Tuesday, 29 May 2012

Ghost Towns

On a slightly chilly day we headed off along one of the New Mexico ghost town trails.

Following a meandering road that climbed into the mountains our first stop was the General Store in Winston, where, after hot coffee and apple cider and successfully resisting the lure of a roaring log stove we continued on to Chloride.

Chloride http://www.pioneerstoremuseum.com/index.html is at the end of the road, almost, a 4WD forest road continues on high into the Gila Wilderness.

In the mid 1870’s, Harry Pye, an Englishman passing through the area with an army mule train found some promising ‘rocks’.   When they were assayed they were found to have a high silver content.   Experienced prospectors refused to go the area with Pye as it was a favourite hunting area of the Warm Springs Apache, eventually Pye met two men recently arrived from Kansas and in 1879 they returned with him to his secret canyon.

They only managed to dig about 10 feet into the mountain, before they were attacked by Vittorio and his band of warriors and Pye was killed.   Holding out until dark the two men managed to make their way across the mountains to the present day town of Hillsboro where they told about the fight and the silver in the secret canyon.   Almost overnight a tent city sprung up and Chloride was born.

Chloride became a bustling town with 3 general stores, eight saloons, two butcher shops, a newsstand, an assay office, a lumber yard, a confectionary store, boarding houses, a livery yard, a stagecoach line and a post office.  There was no church and no jail, although there was a hanging tree.

No-one was ever actually hung but if cowboys or miners got to rowdy they were dunked in a water trough and then chained to the tree until they saw ‘the error of their ways’.

In 1896 when the price of silver fell to rock bottom the town practically died overnight.   The General Store hung on until 1923 when the doors and windows were boarded up and closed.   

The intention was that the young son of the owner could get an education and the store could be re-opened when the town had a resurgence.  

Over 70 years later after clearing out accumulated bat, bird and mouse droppings the store was found to contain its original stock.   Among many interesting items the store boasts are the latest in kitchen stoves;

Along with the latest fashions and a beautifully decorated safe.

And everything you could possibly need for your horse and buggy.

Chloride’s a really interesting place to visit, some buildings have been restored by the current owners and a small RV park sits behind the General Store and Saloon.   Quite a few buildings are still privately owned and not open to the public.   There is no charge to visit Chloride, but donations are appreciated and go towards building renovation.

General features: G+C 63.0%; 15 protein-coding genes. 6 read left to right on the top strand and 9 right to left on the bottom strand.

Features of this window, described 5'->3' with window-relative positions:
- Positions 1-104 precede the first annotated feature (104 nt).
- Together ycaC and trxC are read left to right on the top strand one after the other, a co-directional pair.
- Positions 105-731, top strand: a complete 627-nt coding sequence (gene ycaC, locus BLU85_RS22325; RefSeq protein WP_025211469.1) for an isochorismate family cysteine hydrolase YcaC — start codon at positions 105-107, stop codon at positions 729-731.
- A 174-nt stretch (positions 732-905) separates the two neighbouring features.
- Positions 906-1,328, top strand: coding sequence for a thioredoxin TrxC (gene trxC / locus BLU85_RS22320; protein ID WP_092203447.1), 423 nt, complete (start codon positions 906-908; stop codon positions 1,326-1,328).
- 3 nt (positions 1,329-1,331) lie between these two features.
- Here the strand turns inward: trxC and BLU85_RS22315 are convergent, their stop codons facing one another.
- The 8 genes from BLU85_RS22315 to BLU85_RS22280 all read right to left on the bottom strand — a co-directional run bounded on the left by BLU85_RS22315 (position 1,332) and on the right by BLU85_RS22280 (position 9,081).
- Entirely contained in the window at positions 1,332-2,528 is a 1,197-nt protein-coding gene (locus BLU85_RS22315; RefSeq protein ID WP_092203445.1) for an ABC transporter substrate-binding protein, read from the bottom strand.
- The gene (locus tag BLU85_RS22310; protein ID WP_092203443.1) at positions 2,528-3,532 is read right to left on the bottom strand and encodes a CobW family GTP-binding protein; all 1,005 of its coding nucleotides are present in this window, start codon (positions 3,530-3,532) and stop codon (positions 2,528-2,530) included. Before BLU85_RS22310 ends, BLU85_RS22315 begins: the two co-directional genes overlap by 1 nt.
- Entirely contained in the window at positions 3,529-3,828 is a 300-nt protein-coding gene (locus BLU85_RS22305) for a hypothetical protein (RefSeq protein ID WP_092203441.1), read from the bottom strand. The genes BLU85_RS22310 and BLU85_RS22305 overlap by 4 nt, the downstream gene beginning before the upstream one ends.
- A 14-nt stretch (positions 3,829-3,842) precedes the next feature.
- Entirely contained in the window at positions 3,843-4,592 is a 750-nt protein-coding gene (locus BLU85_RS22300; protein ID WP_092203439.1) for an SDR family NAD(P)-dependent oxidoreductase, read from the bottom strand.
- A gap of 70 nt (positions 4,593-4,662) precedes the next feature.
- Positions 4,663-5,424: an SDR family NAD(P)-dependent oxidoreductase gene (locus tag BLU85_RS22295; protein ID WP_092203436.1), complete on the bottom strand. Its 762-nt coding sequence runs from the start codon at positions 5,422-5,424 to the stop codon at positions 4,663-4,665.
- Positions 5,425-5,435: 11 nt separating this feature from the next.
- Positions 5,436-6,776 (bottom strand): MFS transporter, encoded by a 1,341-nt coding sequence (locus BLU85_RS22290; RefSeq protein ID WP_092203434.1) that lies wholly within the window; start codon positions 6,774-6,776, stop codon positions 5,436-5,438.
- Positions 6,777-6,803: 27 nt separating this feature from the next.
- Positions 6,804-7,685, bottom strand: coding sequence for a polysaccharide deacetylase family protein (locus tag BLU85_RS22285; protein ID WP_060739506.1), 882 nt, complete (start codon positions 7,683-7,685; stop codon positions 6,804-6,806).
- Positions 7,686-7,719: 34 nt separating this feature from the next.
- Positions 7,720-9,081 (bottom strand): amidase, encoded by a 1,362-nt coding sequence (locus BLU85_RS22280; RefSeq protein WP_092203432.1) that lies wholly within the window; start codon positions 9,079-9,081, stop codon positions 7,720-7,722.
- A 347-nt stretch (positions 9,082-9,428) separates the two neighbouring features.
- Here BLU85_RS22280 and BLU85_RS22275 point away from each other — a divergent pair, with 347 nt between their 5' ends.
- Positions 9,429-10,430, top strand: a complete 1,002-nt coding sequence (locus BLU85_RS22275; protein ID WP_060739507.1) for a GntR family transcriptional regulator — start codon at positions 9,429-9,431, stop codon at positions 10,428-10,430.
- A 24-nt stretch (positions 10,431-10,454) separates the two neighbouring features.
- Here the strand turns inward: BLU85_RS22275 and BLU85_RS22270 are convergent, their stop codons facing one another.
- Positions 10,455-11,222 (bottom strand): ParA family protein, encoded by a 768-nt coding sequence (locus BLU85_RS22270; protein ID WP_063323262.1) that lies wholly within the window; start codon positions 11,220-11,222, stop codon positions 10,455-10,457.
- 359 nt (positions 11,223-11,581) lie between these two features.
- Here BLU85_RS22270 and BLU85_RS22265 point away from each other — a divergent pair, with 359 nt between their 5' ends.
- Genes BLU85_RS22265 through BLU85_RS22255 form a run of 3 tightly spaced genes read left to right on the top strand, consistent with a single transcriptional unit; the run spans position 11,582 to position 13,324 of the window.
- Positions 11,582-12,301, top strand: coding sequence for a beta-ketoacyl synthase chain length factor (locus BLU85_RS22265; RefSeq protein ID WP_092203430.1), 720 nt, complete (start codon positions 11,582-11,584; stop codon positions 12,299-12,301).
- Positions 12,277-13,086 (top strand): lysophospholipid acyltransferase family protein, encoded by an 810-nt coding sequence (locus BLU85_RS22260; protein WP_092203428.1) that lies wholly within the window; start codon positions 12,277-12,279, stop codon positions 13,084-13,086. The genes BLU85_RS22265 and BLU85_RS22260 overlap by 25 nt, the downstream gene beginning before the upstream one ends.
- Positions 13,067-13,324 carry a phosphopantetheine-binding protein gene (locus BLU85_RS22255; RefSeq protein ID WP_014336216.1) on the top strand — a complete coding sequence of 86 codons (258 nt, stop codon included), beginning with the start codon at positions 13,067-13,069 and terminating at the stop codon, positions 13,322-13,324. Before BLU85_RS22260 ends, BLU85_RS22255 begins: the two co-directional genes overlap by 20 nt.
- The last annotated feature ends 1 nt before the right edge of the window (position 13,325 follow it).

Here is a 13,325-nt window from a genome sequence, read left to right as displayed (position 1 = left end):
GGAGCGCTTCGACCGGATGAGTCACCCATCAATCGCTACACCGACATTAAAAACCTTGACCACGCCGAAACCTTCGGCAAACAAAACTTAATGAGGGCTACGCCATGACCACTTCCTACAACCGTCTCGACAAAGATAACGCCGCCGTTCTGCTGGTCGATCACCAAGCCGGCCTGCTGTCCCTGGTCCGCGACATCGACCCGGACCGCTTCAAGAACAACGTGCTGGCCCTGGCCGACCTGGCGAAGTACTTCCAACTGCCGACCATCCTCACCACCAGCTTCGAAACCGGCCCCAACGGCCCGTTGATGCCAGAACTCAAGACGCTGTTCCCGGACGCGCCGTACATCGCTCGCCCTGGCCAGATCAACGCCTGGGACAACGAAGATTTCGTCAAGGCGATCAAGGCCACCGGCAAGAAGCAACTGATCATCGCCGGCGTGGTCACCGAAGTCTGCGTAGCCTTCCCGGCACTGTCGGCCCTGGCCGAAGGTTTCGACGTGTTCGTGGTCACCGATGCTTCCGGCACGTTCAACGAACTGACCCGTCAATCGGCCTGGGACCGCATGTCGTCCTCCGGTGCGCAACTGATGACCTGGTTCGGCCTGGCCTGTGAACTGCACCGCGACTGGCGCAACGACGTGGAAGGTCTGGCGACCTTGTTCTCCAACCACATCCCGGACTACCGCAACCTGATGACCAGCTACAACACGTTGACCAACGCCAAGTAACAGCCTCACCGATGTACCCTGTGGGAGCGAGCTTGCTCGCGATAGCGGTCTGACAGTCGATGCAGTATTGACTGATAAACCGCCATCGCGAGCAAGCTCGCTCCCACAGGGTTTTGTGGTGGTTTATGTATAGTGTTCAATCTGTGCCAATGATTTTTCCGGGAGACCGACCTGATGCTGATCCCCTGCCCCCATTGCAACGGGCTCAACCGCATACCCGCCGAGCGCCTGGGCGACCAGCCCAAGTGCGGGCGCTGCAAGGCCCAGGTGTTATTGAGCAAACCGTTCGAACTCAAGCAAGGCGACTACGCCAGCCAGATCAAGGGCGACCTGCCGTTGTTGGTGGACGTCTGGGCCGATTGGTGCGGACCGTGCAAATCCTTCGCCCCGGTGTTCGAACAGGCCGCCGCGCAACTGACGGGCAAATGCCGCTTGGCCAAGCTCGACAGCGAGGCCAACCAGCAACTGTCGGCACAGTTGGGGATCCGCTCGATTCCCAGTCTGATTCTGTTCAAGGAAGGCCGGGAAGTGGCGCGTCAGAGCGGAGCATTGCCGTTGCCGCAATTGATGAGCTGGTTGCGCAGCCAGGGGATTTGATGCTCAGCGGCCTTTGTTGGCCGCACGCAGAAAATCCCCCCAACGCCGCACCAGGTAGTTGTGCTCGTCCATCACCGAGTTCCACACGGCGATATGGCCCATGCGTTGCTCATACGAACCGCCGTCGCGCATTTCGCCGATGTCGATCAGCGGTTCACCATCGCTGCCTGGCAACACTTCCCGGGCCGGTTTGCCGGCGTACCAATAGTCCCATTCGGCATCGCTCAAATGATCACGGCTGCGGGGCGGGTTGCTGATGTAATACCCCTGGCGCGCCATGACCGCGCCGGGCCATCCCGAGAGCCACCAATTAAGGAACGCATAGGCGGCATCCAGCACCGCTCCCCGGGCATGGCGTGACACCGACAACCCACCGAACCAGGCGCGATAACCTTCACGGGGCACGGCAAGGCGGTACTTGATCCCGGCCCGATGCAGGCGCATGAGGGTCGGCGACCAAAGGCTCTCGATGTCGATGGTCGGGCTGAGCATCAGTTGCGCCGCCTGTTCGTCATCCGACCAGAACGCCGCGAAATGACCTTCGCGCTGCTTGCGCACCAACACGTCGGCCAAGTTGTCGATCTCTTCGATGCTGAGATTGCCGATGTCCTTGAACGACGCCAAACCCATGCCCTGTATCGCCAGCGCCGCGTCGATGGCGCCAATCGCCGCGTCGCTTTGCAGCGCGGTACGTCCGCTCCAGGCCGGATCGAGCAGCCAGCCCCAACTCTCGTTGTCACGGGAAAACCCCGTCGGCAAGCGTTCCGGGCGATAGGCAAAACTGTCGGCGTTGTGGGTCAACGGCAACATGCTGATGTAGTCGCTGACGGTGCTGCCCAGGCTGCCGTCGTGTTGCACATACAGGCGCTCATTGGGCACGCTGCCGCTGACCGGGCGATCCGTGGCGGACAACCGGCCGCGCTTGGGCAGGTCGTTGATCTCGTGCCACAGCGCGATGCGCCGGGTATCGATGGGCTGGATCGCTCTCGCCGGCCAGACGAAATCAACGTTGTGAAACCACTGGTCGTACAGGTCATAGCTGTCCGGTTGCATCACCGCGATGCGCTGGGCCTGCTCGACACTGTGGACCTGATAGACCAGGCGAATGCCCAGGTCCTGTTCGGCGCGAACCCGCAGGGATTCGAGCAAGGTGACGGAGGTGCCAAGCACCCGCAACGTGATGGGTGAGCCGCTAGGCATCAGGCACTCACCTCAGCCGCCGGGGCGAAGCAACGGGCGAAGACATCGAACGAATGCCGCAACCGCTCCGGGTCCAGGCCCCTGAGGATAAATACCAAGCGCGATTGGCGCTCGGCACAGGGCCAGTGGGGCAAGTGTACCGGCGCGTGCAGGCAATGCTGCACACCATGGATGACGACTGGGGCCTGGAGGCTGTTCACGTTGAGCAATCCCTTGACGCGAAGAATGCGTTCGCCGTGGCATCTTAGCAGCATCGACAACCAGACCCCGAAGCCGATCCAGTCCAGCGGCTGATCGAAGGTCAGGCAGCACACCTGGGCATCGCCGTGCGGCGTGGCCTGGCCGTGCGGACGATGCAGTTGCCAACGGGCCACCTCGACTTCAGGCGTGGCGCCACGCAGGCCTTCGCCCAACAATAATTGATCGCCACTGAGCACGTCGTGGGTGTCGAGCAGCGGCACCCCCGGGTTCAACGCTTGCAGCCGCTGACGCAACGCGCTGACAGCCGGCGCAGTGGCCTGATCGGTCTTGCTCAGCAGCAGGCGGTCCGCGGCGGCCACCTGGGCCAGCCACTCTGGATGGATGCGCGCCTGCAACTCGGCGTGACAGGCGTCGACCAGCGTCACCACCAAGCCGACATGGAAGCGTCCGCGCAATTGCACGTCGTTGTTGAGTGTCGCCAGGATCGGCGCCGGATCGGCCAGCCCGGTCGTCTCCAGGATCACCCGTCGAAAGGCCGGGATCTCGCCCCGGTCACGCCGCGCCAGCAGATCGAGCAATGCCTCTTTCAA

From Chloride we followed the road back through Cuchillo which has several ruins and a pretty white church.

Our last stop was Monticello where just through the town the road turned to dirt so we turned round and headed back.

The historic plaza in Monticello.

Well it was either that or follow FR 139 to wherever it ends up, looked interesting though, maybe another day.

Have fun, we are!

Truth or Consequences, New Mexico

Originally known as Hot Springs, the town changed its name in 1950 when Ralph Edwards, the game show host, offered national publicity to a town if it would change its name to Truth or Consequences for one day.

Hot Springs did just that, permanently, the name change was voted on 3 times during the years and each time the vote was carried.

We visited the Geronimo Springs Museum

In 1863 while visiting the hot springs, the Commander of nearby Fort McRae, Captain Pfeiffer, his wife and two servant girls were attacked by Apache.

During the attack the escort of volunteer soldiers were driven away and Mrs Pfeiffer and one of the servant girls abducted, although wounded Captain Pfeiffer made his way back to Fort McRae and raised the alarm.   An Army patrol pursued the Apache who took part in the attack, sadly they were never caught and the two women were killed. 

Luckily for us there were no marauding Apache around the day we visited the Museum.

Some of the exhibits 

The Mogollon and Mimbres bowls below are just a few of the amazing collection housed in the museum.

The saddle and horse blanket belonged to a Mescalero Apache leader name Daklugie, who was a nephew of Geronimo.

It’s a small museum, but very interesting and well worth a visit.

Have fun, we are!

Friday, 4 May 2012

Trying to catch up!

Once again we've been having soooooo much fun that we've got behind with the blog, the plan (there is always a plan!) is to get caught up in the next few days, we hope!

Have fun, we are!